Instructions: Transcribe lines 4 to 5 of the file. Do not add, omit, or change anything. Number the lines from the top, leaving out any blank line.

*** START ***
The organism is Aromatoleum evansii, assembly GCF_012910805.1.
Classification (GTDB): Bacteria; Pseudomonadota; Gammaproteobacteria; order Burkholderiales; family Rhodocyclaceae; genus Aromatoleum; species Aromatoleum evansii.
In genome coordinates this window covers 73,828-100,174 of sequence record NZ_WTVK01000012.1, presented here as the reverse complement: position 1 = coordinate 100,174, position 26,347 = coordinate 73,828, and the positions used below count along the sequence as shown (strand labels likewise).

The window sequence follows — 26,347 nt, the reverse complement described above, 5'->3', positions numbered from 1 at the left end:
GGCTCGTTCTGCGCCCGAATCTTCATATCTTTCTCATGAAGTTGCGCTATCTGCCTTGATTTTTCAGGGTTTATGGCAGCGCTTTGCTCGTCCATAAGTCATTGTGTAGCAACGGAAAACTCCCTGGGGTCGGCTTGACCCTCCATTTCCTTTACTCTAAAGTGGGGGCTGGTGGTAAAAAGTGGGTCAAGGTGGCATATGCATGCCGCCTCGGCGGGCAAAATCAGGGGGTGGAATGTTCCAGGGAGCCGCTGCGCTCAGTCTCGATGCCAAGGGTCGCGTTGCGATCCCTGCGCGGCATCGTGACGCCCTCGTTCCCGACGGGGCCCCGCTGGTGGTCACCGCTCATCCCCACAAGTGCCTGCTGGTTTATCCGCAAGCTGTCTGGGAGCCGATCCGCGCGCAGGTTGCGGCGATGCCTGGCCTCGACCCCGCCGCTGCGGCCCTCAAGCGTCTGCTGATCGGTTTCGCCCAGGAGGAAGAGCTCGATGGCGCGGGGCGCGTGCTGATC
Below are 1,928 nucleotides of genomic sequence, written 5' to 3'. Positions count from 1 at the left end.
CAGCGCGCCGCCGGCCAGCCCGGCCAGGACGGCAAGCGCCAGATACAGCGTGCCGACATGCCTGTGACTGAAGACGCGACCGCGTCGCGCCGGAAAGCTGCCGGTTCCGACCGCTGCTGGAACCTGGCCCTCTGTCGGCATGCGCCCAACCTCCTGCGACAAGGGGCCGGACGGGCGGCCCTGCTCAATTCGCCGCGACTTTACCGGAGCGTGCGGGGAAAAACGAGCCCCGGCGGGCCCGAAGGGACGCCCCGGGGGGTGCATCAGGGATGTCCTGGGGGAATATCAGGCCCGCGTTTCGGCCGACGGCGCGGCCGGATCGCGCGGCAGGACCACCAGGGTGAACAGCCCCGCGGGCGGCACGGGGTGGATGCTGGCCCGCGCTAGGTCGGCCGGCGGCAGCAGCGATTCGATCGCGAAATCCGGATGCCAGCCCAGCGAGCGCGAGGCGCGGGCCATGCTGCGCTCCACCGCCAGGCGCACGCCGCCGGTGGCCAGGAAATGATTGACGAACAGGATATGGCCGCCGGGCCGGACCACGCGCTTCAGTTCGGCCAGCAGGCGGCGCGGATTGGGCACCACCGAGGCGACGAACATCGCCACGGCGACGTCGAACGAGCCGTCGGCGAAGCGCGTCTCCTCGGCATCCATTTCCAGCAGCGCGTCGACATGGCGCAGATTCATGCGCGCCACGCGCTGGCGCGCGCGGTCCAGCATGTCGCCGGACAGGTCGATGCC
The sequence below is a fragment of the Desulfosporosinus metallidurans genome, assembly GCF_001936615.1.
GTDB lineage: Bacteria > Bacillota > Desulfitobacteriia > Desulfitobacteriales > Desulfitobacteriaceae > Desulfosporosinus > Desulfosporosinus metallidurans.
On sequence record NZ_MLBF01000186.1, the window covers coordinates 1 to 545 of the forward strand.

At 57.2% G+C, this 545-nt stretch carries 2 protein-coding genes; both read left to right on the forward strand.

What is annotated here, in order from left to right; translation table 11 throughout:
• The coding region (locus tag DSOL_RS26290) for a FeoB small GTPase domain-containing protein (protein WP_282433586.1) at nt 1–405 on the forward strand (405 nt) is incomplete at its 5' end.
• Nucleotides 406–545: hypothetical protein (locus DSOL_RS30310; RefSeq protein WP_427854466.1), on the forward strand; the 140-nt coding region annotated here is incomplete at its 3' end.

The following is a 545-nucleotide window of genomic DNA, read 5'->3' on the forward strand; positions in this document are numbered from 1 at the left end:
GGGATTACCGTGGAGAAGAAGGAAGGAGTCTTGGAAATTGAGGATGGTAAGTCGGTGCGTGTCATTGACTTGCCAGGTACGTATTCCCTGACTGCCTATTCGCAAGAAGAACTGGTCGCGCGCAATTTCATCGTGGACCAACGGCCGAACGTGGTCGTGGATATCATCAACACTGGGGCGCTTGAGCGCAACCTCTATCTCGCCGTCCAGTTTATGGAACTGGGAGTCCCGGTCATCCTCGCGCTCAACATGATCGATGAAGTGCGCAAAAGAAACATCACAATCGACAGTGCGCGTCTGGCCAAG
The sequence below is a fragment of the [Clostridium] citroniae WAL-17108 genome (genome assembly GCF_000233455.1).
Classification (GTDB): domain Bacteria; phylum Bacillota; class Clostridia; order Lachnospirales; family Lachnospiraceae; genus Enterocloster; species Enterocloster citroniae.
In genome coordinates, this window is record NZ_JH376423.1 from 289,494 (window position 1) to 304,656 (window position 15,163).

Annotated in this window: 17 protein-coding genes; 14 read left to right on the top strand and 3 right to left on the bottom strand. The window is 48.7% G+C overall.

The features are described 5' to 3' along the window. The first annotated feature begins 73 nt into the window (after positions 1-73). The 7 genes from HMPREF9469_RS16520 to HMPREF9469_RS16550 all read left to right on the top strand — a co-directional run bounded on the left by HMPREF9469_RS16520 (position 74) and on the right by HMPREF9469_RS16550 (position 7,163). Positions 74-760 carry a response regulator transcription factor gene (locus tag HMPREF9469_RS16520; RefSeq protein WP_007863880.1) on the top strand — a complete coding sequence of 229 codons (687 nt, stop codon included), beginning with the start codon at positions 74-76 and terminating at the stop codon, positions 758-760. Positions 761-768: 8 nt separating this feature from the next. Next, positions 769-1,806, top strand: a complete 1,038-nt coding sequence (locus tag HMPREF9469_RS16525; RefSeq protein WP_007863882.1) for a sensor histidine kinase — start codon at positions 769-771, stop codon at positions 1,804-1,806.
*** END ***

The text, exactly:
The window sequence follows — 26,347 nt, the reverse complement described above, 5'->3', positions numbered from 1 at the left end:
GGCTCGTTCTGCGCCCGAATCTTCATATCTTTCTCATGAAGTTGCGCTATCTGCCTTGATTTTTCAGGGTTTATGGCAGCGCTTTGCTCGTCCATAAGTCATTGTGTAGCAACGGAAAACTCCCTGGGGTCGGCTTGACCCTCCATTTCCTTTACTCTAAAGTGGGGGCTGGTGGTAAAAAGTGGGTCAAGGTGGCATATGCATGCCGCCTCGGCGGGCAAAATCAGGGGGTGGAATGTTCCAGGGAGCCGCTGCGCTCAGTCTCGATGCCAAGGGTCGCGTTGCGATCCCTGCGCGGCATCGTGACGCCCTCGTTCCCGACGGGGCCCCGCTGGTGGTCACCGCTCATCCCCACAAGTGCCTGCTGGTTTATCCGCAAGCTGTCTGGGAGCCGATCCGCGCGCAGGTTGCGGCGATGCCTGGCCTCGACCCCGCCGCTGCGGCCCTCAAGCGTCTGCTGATCGGTTTCGCCCAGGAGGAAGAGCTCGATGGCGCGGGGCGCGTGCTGATC